Saron Yitbarek, a self-taught coder from a decidedly non-techie background, never imagined the success she would eventually achieve when she first launched her coding podcast, CodeNewbie. Today, the show has over 1.4 million downloads and has fans tuning in from more than 100 countries to learn how they too can break into the world of coding.
Journey to code
Yitabrek’s own coding journey began while she was working a dull job as a fact-checker at a magazine. In order to fill her down time she began reading books, and stumbled upon a Steve Jobs biography. “When I saw that there was this other side of tech that isn’t so calculated, that can be creative and be flexible and be emotional, I thought, Oh that’s interesting,” she says.
Soon, she was devouring everything she could find on coding — reading about various startups, following tech blogs and listening to podcasts. She made a list of startups she was interested in, and set about cold e-mailing the CEOs. One of those emails eventually led to her first job. The position turned out to be in sales, but Yitbarek was fascinated by the engineering team and couldn’t help sneaking a look over their shoulders as her curiosity grew.
Failure is an option
Eager to learn how coding worked, Yitabrek signed up for an online coding course, but it didn’t go well. She found the experience highly frustrating and felt like a failure. But then she realized that when learning to code, “failure is not the exception, it’s the backdrop.” She had to change her mindset, change her expectations, and be willing to fail.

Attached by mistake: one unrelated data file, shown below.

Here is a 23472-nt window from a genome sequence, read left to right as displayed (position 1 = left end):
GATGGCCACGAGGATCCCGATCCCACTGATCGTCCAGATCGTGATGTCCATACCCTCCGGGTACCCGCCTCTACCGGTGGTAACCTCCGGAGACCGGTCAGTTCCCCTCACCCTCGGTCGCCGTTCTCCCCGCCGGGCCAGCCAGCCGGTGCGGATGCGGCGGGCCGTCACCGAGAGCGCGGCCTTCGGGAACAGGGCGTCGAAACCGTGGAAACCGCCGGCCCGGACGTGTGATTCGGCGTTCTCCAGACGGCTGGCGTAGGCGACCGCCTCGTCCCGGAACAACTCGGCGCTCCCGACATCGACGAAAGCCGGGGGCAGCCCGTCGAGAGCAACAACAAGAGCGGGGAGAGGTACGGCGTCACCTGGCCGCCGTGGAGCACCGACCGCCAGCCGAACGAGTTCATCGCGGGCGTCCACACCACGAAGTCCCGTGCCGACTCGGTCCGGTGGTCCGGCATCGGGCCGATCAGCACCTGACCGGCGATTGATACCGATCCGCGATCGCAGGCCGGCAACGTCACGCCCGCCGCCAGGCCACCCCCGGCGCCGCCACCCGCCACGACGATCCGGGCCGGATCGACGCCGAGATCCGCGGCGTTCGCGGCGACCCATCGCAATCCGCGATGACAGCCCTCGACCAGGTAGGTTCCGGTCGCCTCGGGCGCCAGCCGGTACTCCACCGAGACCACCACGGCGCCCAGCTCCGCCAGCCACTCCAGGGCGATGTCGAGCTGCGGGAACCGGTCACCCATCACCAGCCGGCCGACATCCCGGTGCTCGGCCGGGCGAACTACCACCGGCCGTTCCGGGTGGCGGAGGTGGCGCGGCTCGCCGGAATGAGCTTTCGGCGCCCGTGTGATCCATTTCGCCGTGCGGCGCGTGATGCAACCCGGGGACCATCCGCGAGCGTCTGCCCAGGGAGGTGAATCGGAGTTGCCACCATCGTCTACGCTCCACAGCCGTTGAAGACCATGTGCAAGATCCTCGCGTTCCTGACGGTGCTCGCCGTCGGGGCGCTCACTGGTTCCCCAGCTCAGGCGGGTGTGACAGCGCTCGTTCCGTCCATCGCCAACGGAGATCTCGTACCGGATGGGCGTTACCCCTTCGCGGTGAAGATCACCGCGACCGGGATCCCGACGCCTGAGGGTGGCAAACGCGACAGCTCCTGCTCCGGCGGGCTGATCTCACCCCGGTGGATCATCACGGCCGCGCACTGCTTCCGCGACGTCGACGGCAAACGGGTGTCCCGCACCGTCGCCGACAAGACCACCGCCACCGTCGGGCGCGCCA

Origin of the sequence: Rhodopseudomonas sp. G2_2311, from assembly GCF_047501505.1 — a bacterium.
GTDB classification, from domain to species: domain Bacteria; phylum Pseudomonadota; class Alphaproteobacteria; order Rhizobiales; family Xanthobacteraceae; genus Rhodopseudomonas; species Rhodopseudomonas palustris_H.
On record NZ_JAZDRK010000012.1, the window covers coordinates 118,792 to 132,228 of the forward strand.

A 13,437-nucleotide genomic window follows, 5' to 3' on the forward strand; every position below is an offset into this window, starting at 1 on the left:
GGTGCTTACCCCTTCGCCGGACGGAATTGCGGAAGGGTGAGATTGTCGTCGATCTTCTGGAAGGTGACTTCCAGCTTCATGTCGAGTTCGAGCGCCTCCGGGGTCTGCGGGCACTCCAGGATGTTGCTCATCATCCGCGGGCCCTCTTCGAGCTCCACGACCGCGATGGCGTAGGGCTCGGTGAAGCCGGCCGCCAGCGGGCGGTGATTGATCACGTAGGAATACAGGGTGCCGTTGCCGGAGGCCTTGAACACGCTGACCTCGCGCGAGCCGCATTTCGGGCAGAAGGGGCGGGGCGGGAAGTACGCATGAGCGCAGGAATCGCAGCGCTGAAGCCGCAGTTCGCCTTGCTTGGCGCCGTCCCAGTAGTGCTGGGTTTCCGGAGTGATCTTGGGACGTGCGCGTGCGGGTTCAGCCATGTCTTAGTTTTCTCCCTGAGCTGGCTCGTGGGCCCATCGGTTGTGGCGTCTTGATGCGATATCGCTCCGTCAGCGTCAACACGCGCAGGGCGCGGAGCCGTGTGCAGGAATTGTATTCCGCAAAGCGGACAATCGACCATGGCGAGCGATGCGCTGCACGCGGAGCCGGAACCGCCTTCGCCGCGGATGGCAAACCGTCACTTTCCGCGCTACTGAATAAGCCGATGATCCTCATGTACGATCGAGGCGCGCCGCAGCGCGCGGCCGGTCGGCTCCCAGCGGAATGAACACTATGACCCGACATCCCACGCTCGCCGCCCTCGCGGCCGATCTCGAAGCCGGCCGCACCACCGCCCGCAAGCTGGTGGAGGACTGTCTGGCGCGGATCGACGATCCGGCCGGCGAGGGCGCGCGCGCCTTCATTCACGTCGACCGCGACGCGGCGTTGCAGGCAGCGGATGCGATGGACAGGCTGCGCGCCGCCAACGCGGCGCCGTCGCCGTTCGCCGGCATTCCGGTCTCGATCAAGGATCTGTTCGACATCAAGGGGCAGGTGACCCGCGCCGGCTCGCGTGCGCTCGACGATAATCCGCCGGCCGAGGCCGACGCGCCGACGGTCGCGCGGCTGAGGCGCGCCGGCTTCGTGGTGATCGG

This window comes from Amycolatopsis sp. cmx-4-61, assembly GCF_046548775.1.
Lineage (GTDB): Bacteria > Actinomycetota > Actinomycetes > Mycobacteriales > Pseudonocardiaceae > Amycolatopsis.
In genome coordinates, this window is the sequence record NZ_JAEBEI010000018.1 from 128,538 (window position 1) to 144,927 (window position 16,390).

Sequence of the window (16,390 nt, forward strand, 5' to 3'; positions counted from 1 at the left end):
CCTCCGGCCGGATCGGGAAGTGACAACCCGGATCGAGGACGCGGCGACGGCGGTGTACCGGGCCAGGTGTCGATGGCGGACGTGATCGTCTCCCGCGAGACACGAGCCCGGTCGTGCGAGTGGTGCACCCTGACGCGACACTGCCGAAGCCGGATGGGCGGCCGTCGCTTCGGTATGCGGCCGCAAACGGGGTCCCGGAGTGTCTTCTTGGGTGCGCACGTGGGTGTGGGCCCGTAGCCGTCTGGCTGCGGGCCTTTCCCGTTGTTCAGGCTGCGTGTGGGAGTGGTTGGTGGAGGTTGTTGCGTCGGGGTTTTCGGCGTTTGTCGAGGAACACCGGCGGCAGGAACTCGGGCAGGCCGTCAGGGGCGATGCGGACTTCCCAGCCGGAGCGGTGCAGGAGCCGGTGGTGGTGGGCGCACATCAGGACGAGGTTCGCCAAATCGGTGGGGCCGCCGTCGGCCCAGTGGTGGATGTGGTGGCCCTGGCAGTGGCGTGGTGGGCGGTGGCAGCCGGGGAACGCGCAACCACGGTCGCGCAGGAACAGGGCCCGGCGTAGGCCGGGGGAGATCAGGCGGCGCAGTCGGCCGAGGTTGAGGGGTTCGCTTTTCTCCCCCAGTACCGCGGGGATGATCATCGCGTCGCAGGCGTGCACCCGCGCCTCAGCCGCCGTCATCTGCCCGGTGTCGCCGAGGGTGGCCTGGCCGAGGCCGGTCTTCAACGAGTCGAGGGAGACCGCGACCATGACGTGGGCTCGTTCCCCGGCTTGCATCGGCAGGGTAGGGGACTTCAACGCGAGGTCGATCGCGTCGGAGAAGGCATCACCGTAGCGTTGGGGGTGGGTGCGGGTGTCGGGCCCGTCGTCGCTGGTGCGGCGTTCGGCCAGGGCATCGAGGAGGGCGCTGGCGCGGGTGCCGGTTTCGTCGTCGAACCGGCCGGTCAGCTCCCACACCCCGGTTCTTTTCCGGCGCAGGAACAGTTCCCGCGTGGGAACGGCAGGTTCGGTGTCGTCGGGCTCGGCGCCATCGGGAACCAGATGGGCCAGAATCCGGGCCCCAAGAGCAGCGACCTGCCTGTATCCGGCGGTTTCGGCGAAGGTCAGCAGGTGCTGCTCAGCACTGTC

A year later, with a new mindset, she began researching boot camps like the Codeacademy and Treehouse. She liked the immersive, hands-on approach of the boot camps, and suddenly, it all seemed much more doable.
When choosing between a boot camp and a traditional four-year degree, Yitbarek recommends researching the options that are available and affordable, while making sure to consider the mindset of the companies you are interested in. Startups and smaller companies may be more open-minded to the non-traditional path, but things are changing, and some larger corporations are now beginning to hire directly from boot camps.
That said, Yitbarek does warn against boot camps that claim to turn you into a rock star in six weeks. “If you believe all that marketing and that headline without digging deeper, without being realistic, I think you’re going to be really disappointed,” she says.
Diversity and inclusion in the tech space and startup culture are also very important to Yitbarek. Though many companies, organizations and schools are creating initiatives to attract people who are underrepresented in technology spheres, she believes it is up to all of us to continue to question and challenge our own blind spots and be mindful of all that we do and create.
After all, it’s a great big world out there, and Saron Yitbarek believes that anything is possible. Especially when you know what’s going on under the hood.